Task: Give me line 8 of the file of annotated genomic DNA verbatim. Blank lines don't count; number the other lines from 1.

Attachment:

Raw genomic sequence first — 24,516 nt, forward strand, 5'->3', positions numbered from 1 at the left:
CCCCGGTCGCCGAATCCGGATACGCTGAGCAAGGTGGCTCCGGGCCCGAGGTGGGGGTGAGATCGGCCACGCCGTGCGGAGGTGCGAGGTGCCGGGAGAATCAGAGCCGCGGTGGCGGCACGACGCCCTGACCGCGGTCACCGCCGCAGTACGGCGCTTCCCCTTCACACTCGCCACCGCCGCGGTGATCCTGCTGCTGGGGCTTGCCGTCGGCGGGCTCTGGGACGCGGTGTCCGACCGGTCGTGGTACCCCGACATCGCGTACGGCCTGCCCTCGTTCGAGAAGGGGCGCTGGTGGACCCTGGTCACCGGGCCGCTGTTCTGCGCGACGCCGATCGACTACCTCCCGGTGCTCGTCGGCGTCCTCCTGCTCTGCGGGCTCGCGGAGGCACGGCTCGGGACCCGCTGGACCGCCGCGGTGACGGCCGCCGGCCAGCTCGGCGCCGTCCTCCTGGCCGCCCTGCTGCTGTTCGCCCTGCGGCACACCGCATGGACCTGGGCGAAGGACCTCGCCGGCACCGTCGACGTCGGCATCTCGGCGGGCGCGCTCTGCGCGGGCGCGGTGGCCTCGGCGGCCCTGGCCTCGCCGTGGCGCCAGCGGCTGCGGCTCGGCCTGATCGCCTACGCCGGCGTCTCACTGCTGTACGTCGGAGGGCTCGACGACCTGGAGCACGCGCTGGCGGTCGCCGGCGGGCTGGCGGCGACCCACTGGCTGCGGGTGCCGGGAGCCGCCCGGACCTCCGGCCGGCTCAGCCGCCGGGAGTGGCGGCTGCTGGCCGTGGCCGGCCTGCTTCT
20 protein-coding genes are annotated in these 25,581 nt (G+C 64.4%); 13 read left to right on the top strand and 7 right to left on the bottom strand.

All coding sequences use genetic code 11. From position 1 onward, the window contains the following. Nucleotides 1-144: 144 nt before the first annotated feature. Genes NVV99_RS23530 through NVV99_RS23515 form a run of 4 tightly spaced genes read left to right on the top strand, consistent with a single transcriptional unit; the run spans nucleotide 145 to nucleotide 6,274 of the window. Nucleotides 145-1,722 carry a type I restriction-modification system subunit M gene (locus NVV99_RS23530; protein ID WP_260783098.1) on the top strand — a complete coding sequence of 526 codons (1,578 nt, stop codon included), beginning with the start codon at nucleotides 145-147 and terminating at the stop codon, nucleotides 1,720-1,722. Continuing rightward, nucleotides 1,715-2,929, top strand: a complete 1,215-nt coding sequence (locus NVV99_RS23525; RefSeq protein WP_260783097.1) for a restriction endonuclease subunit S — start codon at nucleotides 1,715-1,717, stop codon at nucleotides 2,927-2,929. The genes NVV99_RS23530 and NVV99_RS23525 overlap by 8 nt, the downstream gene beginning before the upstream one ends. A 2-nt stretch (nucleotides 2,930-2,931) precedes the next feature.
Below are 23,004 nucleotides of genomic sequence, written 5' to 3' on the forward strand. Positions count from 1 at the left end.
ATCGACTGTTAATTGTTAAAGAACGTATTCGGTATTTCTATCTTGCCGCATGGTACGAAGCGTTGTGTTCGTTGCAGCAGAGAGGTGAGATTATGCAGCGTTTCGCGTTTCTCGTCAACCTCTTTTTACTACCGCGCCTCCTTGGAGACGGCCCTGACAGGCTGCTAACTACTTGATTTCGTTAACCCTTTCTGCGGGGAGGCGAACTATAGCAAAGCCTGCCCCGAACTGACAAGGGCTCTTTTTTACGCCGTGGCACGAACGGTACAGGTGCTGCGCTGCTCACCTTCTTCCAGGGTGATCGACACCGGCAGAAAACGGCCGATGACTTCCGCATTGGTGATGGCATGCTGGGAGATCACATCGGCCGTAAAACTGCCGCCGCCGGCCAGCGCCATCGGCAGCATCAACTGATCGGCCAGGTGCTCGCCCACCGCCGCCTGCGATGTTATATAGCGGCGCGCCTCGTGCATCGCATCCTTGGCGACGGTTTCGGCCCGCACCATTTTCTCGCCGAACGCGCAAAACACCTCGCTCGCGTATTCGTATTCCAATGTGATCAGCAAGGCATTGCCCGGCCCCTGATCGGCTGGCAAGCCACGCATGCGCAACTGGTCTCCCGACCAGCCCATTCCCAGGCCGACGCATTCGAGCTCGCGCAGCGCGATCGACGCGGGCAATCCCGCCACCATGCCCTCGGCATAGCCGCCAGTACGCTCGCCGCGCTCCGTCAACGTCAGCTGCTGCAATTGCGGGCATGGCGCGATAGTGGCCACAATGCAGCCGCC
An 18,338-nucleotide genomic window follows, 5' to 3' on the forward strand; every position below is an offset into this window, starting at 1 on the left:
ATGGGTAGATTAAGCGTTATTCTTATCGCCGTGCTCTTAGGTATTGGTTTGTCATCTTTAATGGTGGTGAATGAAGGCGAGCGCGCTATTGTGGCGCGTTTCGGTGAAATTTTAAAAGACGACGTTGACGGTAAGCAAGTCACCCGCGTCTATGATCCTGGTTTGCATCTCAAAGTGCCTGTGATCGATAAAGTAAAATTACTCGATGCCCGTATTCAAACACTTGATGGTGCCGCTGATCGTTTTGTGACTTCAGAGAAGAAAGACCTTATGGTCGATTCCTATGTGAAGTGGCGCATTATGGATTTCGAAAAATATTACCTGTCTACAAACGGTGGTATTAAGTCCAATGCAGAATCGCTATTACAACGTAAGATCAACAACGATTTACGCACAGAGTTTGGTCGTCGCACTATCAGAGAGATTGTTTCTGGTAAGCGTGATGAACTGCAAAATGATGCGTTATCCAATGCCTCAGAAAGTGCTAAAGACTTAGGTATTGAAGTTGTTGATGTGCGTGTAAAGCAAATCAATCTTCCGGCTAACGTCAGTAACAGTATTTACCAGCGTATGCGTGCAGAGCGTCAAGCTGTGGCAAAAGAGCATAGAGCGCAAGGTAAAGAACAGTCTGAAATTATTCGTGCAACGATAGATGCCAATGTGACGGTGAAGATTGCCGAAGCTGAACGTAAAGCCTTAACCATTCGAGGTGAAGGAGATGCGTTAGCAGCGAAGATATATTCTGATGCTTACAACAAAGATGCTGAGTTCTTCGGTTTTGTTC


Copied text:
ATGGGTAGATTAAGCGTTATTCTTATCGCCGTGCTCTTAGGTATTGGTTTGTCATCTTTAATGGTGGTGAATGAAGGCGAGCGCGCTATTGTGGCGCGTTTCGGTGAAATTTTAAAAGACGACGTTGACGGTAAGCAAGTCACCCGCGTCTATGATCCTGGTTTGCATCTCAAAGTGCCTGTGATCGATAAAGTAAAATTACTCGATGCCCGTATTCAAACACTTGATGGTGCCGCTGATCGTTTTGTGACTTCAGAGAAGAAAGACCTTATGGTCGATTCCTATGTGAAGTGGCGCATTATGGATTTCGAAAAATATTACCTGTCTACAAACGGTGGTATTAAGTCCAATGCAGAATCGCTATTACAACGTAAGATCAACAACGATTTACGCACAGAGTTTGGTCGTCGCACTATCAGAGAGATTGTTTCTGGTAAGCGTGATGAACTGCAAAATGATGCGTTATCCAATGCCTCAGAAAGTGCTAAAGACTTAGGTATTGAAGTTGTTGATGTGCGTGTAAAGCAAATCAATCTTCCGGCTAACGTCAGTAACAGTATTTACCAGCGTATGCGTGCAGAGCGTCAAGCTGTGGCAAAAGAGCATAGAGCGCAAGGTAAAGAACAGTCTGAAATTATTCGTGCAACGATAGATGCCAATGTGACGGTGAAGATTGCCGAAGCTGAACGTAAAGCCTTAACCATTCGAGGTGAAGGAGATGCGTTAGCAGCGAAGATATATTCTGATGCTTACAACAAAGATGCTGAGTTCTTCGGTTTTGTTC